What do recently announced changes mean for the history of the Masters?

What do recently announced changes mean for the history of the Masters?
The Augusta National and Masters week is all about tradition but just this week some major upgrades and announcements were made that will surely change the area in and around Augusta National.

AUGUSTA, GA (WFXG) - The Augusta National and Masters week is all about tradition but just this week some major upgrades and announcements were made that will surely change the area in and around Augusta National. The changes in store are the underground tunnel beneath Washington Road, the construction of a state of the art media facility, and discussions of more changes to the course. A few patrons tried their best to describe the Masters.

“A little bit of heaven,” said Clarissa Childs.

“It is the original tradition of golf and what’s wonderful is its like Disneyland when you come here,” said Mary Guenther.

The first tournament played at Augusta National Golf Club was in 1934, from then until now history and tradition is what comes to mind when you think of the Masters. Can you adapt to the current times without changing the historic nature of the legendary competition?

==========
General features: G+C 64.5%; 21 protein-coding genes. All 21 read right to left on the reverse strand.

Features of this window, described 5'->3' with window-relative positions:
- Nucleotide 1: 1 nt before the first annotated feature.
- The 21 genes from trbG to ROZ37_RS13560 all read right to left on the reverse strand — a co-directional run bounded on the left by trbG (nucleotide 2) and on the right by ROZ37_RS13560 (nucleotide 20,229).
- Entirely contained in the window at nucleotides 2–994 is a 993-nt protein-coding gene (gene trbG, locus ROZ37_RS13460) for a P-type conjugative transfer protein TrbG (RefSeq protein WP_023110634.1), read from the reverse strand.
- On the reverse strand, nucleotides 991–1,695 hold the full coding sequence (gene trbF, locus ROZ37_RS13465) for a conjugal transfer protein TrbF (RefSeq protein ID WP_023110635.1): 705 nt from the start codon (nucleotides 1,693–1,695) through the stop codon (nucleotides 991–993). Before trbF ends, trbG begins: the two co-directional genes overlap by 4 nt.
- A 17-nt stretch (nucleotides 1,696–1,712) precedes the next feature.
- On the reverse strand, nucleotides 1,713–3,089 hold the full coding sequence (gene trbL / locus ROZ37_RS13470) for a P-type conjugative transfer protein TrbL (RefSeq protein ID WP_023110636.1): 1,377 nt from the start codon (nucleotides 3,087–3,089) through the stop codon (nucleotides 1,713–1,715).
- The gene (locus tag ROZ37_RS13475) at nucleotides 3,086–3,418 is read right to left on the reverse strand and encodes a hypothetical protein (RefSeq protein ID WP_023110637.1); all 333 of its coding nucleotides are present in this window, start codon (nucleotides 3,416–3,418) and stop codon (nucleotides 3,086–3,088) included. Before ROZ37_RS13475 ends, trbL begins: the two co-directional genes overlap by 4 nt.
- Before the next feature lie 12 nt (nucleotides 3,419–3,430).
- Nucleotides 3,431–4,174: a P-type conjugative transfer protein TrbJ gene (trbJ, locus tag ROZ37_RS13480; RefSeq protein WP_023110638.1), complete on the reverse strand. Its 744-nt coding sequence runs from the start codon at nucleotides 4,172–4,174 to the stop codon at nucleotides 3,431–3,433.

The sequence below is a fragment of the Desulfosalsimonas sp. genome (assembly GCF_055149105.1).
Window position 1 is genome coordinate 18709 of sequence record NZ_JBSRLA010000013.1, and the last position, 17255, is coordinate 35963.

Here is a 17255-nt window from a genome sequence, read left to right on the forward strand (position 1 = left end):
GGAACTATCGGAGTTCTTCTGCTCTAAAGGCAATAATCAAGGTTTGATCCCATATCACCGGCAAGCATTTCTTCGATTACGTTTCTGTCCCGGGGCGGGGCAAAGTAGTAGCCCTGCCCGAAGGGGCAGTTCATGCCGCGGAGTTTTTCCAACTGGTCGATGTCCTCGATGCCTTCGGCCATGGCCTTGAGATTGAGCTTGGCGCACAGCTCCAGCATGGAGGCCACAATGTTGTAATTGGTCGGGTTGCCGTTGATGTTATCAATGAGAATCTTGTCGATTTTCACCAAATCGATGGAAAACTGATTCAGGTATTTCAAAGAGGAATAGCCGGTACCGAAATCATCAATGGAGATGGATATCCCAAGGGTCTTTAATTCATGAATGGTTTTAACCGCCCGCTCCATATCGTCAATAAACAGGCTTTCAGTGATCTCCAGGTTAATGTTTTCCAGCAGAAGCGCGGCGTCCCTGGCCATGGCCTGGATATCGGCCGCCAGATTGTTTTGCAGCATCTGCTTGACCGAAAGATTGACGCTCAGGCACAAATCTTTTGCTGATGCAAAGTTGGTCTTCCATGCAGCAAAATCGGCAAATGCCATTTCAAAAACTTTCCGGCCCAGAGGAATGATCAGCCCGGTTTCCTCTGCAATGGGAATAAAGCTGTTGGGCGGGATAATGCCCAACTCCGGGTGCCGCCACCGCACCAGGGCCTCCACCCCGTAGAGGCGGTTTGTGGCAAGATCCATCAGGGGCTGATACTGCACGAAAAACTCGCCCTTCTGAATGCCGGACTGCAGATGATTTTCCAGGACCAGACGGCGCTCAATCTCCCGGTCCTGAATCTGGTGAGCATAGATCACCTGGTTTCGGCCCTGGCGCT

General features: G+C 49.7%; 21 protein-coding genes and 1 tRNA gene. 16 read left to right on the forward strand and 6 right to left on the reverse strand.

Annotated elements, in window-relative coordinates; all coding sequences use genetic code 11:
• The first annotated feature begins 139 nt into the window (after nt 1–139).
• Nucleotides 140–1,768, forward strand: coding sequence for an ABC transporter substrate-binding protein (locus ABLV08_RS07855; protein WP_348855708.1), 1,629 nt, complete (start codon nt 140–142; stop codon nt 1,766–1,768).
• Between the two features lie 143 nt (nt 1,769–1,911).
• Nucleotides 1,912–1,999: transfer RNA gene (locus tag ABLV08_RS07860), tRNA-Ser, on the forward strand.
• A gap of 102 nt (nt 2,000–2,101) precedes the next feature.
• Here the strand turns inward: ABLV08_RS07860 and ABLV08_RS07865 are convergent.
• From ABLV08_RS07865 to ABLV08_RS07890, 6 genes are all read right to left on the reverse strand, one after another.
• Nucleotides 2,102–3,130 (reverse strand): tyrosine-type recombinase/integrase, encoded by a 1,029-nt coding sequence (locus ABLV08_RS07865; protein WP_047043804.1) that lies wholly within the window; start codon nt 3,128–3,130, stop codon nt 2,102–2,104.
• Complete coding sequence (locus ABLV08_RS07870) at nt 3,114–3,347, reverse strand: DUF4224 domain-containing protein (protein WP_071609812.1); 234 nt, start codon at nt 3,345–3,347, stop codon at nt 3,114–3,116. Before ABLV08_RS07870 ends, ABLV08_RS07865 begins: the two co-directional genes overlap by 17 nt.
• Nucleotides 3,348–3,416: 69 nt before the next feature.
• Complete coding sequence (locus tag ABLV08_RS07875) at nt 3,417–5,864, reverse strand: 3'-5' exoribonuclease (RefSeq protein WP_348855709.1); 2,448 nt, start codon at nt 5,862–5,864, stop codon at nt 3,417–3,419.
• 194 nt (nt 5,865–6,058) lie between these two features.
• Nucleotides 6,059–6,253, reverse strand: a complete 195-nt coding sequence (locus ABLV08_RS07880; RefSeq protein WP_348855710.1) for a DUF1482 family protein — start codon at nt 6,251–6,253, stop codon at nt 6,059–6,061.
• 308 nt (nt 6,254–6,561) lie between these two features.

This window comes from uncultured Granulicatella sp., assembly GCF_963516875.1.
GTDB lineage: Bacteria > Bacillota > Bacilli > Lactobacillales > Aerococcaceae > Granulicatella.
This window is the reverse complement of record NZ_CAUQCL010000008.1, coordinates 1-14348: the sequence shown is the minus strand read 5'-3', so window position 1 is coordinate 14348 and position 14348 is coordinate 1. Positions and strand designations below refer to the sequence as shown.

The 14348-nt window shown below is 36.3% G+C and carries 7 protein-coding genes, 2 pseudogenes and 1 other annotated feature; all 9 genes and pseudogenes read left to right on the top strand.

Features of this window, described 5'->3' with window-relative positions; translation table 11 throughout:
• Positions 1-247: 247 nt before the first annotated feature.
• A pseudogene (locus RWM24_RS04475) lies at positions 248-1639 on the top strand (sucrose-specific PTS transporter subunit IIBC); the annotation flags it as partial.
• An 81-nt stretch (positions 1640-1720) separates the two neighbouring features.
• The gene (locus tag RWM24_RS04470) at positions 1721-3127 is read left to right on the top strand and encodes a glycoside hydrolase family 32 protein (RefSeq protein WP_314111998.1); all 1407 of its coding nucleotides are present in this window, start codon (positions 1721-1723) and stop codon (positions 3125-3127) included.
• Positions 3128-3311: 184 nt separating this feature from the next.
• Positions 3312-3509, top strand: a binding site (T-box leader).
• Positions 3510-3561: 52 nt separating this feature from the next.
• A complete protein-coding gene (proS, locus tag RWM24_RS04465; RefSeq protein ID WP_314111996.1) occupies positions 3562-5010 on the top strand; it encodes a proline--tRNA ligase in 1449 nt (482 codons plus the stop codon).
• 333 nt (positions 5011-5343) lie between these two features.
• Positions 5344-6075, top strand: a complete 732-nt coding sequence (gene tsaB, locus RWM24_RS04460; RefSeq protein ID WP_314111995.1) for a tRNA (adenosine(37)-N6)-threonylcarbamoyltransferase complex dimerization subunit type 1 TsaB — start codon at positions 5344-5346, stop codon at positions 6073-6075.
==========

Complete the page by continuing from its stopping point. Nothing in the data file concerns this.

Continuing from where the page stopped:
“You keep things that are nostalgic -- nostalgic and you press forward things that you can. There is a happy medium between those absolutely,” said John Edgington.

“The players are getting stronger, they’re better. The equipment is getting better so I think they have to adapt to keep it competitive,” said Leslie Levens.

“Every year they are adding something different whether its changing the golf course, adding a building. They have re-done the concession stands. They are right on top of it and they do it right,” said Childs.

The Masters is unlike any other sports championship or golf tournament. It is with respect patrons honor the historic hills each and every year.

“Everything respects the game, respects the players, and their need for quiet competing for the top prizes in golf. You cant drop anything without someone picking it up behind you. Most people police themselves and keep it pristine,” explained Tommy Duhon.

“You leave your chair at 6:00 a.m. and nobody touches it or sits in it and its there all day, and you go sit when you want to. You can’t find that at any sporting event,” Childs.

The respect shown goes far beyond patrons and players. Although changes continue to rise upon the hills the very core of Augusta National Golf Club will forever remain the same.

Copyright 2019 WFXG. All rights reserved.